Running for the highest elected office in the City of Angels is not an inexpensive undertaking. The question is how much fundraising and spending will matter. Certainly money helps candidates get their message out to the voters. This is why the Supreme Court has long equated money with speech.

But beyond the opportunity to reach the voters, does spending beyond a certain point sway the voters? There may, however, be a tipping point, or a saturation level at which more increased spending on political advertisements does not equal an increase in support. In addition, it may matter whether a candidate is spending her own funds, or the funds of contributors. In other words, candidates who have raised money from others may have a base of support, even if that base is only comprised of people who can and want to give money to political candidates.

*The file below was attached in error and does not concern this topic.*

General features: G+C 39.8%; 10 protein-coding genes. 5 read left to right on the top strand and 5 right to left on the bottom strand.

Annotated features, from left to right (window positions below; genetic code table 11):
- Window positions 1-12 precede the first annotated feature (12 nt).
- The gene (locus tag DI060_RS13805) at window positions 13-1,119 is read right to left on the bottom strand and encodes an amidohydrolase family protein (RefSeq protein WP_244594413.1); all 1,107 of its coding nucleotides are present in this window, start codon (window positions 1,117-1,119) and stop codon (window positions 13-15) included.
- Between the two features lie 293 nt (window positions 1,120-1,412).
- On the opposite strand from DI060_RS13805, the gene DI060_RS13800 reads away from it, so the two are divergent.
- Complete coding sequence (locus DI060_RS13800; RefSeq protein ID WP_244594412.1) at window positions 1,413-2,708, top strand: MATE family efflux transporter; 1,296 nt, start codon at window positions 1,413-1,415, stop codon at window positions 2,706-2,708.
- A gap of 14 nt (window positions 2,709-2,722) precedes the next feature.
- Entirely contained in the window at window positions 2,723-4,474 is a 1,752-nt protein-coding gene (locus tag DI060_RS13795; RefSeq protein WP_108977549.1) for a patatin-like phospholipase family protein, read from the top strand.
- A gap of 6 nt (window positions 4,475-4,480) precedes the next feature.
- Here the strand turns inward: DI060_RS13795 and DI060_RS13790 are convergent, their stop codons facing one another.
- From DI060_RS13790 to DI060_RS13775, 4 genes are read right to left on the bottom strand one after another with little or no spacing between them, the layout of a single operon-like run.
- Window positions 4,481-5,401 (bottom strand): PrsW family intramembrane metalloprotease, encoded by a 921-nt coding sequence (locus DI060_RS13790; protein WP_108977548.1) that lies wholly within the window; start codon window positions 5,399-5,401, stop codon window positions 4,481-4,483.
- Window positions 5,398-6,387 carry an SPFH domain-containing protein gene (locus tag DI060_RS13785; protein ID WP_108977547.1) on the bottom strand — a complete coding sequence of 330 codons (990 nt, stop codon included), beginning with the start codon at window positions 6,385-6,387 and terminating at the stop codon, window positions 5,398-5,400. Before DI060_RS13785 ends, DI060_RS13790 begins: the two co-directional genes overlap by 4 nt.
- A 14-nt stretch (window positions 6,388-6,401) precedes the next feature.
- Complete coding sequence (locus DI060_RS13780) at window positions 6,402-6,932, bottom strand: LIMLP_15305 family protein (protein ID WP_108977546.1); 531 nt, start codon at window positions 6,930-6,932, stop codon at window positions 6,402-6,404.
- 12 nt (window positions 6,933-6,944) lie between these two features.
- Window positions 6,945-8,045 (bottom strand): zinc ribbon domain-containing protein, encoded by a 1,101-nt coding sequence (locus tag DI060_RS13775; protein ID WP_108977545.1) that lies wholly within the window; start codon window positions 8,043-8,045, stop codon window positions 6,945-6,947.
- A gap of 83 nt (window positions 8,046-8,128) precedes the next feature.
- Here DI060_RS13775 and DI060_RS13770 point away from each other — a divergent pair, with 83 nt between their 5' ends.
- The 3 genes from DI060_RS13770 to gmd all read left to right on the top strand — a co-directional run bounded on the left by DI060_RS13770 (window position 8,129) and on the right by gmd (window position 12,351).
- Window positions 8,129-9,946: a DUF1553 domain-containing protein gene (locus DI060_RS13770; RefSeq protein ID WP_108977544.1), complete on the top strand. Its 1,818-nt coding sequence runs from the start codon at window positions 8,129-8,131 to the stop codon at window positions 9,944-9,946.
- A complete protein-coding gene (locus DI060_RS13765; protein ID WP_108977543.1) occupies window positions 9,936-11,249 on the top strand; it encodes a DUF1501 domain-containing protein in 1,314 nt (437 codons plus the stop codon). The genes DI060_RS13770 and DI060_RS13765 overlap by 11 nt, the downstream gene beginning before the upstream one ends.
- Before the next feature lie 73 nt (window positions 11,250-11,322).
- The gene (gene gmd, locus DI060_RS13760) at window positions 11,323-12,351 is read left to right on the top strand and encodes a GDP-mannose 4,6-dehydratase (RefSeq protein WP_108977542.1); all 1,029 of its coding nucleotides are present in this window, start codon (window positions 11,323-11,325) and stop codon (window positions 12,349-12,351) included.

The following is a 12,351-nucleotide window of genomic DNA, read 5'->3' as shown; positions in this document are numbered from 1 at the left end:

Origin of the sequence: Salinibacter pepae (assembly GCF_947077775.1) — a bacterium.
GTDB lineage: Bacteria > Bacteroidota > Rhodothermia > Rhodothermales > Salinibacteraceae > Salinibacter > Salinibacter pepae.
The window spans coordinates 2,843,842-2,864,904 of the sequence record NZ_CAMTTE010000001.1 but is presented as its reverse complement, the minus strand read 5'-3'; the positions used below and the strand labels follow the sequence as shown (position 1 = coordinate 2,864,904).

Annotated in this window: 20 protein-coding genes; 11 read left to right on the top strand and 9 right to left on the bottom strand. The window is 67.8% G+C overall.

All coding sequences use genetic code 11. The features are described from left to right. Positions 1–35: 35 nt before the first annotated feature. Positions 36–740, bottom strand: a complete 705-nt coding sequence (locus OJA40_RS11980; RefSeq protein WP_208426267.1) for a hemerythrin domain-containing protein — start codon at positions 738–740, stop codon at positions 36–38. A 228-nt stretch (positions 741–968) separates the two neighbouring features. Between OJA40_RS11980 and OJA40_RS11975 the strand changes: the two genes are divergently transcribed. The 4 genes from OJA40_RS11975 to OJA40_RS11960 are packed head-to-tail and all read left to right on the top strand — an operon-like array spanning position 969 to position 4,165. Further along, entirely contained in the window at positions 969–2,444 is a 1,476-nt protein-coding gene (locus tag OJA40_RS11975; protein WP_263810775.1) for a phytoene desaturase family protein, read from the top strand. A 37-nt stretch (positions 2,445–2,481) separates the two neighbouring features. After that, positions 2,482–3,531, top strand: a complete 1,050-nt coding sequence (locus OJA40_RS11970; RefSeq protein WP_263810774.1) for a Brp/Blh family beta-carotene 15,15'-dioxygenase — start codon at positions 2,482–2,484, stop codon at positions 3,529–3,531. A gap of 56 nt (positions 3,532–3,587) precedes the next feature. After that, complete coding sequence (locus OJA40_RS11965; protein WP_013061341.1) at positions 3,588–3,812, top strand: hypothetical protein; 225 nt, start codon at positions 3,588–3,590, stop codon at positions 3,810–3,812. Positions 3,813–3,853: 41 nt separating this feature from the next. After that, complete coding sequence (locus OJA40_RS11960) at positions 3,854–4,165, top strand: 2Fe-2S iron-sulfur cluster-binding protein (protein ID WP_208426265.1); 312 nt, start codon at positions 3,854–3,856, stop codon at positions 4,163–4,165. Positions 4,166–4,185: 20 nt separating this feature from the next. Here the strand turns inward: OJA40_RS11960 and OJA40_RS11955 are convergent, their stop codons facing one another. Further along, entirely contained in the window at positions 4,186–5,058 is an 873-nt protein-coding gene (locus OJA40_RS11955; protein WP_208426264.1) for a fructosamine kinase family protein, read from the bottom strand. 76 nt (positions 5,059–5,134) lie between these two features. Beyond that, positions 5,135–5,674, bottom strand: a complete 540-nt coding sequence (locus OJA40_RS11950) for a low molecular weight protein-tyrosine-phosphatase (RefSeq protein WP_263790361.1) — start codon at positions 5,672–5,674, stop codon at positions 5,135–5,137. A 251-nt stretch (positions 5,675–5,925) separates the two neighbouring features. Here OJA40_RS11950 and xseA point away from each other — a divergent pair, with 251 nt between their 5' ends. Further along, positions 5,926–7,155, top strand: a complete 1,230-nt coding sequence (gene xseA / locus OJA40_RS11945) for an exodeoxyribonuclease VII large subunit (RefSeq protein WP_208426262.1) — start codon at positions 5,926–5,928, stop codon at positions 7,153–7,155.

A second question relates to how much weight the voters give to outside spending. Spending by so-called independent groups can fill a candidate's fundraising gap. But do the voters listen to political communications by candidates more than they do to communications by outside groups? Or do voters not differentiate?

Thus far in the current mayor race those two questions are at play. Republican Kevin James, who has never held public office, spent more than any other mayor candidate in the fourth quarter of 2012. However, he raised much, much less than the top tier candidates. James raised slightly more than $42,000. City Controller Wendy Greuel raised $672,230, and City Councilman Eric Garcetti raised $727,503 during that period.

James does have the support of an independent committee, which thanks to recent court decisions can raise and spend unlimited sums. This spending could play a key role in James' bid for mayor, even though legally he is not allowed to direct that outside spending. The group may run negative advertisements against the other contenders.

Finish reading this post on